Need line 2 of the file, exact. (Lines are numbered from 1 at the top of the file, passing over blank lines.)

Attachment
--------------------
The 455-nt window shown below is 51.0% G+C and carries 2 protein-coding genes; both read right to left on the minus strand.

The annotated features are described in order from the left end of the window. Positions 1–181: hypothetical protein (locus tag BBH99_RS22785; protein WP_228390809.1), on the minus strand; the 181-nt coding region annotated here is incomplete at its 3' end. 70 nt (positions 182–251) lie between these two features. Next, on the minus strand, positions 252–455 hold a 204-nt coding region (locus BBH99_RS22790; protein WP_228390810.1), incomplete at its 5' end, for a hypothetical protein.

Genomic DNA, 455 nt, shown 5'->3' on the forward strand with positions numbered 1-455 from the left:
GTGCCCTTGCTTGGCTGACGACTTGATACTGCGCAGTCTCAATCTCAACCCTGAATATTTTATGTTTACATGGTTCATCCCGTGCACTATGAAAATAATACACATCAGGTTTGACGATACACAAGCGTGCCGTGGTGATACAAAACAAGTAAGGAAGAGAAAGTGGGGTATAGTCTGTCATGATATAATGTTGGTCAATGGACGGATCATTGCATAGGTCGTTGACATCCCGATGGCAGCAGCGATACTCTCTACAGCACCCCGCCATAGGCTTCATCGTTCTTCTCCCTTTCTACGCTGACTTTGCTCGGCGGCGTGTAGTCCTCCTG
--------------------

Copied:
The annotated features are described in order from the left end of the window. Positions 1–181: hypothetical protein (locus tag BBH99_RS22785; protein WP_228390809.1), on the minus strand; the 181-nt coding region annotated here is incomplete at its 3' end. 70 nt (positions 182–251) lie between these two features. Next, on the minus strand, positions 252–455 hold a 204-nt coding region (locus BBH99_RS22790; protein WP_228390810.1), incomplete at its 5' end, for a hypothetical protein.